|Major Groups > Cup Fungi > Peziza michelii|
by Michael Kuo
I don't know what "Michael" old Boudier had in mind when he named Peziza michelii from the Parisian woods in the late nineteenth century--but I'm going to go ahead and assume that this is my cup fungus. Thanks, Jean!
My cup fungus might easily be described as a purple version of the better known Peziza succosa--a brownish species that has yellowing flesh and produces a yellow juice--except that Peziza michelii is usually smaller, and a bit less juicy.
Frankly, Mr. Shankly, I doubt that either of these European names should actually be applied to North American material--but let's not go there.
Ecology: Saprobic, or perhaps mycorrhizal; growing alone or gregariously, often near roadbanks, paths, and so on; May through September; apparently fairly widely distributed east of the Great Plains (my collections come from northern Michigan, Illinois, and Tennessee).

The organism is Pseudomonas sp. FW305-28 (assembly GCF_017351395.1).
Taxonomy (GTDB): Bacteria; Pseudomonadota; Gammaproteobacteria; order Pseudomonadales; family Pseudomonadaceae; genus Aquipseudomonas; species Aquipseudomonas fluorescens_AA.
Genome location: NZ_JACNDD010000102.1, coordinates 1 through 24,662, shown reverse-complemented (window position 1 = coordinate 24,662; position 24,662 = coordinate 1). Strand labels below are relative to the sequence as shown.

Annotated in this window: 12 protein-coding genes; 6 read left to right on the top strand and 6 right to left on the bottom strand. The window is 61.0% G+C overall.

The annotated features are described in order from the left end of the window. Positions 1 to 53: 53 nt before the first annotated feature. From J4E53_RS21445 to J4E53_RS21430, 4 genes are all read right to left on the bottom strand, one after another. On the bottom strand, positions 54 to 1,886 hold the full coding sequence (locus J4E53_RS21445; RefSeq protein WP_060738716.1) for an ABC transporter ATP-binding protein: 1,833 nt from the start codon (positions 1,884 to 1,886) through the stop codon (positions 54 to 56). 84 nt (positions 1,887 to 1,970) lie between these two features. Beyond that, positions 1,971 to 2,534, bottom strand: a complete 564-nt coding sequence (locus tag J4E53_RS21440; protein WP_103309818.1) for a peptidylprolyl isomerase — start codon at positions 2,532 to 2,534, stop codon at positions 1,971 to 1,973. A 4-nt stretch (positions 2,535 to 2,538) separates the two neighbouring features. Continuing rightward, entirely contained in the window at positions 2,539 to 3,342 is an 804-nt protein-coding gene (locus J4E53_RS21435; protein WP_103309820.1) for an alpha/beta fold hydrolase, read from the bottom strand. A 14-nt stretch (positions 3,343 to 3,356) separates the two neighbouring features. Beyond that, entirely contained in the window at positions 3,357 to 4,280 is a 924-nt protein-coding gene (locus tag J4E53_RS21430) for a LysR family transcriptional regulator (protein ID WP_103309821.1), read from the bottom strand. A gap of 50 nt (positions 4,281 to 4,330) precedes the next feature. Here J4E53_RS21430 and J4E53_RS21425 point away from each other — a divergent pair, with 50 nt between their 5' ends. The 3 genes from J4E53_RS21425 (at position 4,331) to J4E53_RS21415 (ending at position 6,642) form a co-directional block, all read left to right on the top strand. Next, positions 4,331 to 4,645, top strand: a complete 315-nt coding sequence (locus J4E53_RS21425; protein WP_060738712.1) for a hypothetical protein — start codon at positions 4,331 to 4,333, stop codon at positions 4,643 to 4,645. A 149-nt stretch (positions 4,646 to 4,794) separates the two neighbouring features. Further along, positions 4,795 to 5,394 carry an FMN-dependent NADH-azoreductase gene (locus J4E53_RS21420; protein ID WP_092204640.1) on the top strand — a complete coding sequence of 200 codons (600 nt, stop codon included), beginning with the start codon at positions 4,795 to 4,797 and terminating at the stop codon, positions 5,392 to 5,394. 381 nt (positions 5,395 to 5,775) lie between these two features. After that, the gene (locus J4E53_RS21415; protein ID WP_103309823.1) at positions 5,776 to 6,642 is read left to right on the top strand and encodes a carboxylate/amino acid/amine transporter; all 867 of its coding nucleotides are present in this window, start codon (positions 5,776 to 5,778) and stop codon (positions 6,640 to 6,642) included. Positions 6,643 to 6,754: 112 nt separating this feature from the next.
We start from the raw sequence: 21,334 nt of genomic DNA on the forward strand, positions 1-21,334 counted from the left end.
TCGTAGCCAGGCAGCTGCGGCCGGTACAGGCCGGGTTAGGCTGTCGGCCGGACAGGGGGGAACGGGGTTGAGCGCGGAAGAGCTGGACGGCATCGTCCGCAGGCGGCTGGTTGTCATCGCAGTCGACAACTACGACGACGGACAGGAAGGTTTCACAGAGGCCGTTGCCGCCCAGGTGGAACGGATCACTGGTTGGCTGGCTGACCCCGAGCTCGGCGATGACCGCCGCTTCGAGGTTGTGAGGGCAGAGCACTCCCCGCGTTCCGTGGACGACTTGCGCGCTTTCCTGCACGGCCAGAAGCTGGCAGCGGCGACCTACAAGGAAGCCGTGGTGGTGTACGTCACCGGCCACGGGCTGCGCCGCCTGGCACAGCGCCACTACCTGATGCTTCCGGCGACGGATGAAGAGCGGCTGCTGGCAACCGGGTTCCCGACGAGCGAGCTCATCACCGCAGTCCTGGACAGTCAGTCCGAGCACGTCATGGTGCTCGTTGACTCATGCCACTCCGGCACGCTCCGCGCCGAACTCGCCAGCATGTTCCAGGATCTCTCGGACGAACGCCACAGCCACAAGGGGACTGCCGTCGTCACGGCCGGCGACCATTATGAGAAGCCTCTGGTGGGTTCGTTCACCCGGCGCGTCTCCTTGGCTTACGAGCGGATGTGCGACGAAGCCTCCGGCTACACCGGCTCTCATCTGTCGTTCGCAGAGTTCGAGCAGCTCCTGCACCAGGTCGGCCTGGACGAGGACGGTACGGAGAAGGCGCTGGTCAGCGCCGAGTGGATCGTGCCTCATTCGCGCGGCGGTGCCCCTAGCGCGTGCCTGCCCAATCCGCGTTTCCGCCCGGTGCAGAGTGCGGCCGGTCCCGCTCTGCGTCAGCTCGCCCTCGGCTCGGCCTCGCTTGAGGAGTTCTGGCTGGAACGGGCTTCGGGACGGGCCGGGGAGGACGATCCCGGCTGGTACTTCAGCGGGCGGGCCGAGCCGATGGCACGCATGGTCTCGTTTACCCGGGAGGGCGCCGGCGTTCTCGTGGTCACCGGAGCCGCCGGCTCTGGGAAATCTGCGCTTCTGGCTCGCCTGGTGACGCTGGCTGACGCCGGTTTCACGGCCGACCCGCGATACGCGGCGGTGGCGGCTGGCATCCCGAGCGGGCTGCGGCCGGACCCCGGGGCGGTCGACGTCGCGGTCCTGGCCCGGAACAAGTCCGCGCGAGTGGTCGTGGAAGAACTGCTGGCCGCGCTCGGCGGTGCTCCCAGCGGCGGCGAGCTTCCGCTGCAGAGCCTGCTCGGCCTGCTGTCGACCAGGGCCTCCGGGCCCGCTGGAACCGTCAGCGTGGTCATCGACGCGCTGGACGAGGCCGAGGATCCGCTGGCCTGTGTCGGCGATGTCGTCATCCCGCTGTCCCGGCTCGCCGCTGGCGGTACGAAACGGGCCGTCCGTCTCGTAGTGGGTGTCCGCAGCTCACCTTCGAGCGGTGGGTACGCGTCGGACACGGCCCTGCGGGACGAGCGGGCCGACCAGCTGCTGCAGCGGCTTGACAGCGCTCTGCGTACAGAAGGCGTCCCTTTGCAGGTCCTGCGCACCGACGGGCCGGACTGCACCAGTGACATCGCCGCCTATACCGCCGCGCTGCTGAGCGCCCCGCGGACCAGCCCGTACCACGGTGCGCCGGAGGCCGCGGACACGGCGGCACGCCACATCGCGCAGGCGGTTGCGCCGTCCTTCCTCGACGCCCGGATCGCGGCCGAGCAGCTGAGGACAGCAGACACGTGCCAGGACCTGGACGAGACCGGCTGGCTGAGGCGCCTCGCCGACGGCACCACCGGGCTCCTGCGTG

Fruiting Body: Goblet-shaped to cup-shaped when young, becoming saucer-shaped; 5-30 mm across; upper surface bald, lilac to purple; undersurface bald or very finely granular, nearly whitish at first, becoming yellowish, staining slowly yellow; stem absent; attached to the substrate at a central location; odor and taste not distinctive; flesh whitish to yellowish, when squeezed exuding a juice that stains surfaces slowly bright yellow to brownish yellow.
Spore Print: Not recorded.
Microscopic Features: Spores 13-17 x 7-9 µ; at maturity warty; ellipsoid; biguttulate. Asci eight-spored; with blue tips in Melzer's reagent; up to 300 x 18 µ. Paraphyses with subclavate or merely rounded apices 3-6 µ wide.
Cite this page as:
Kuo, M. (2013, December). Peziza michelii. Retrieved from the MushroomExpert.Com Web site: December://www.mushroomexpert.com/peziza_michelii.html.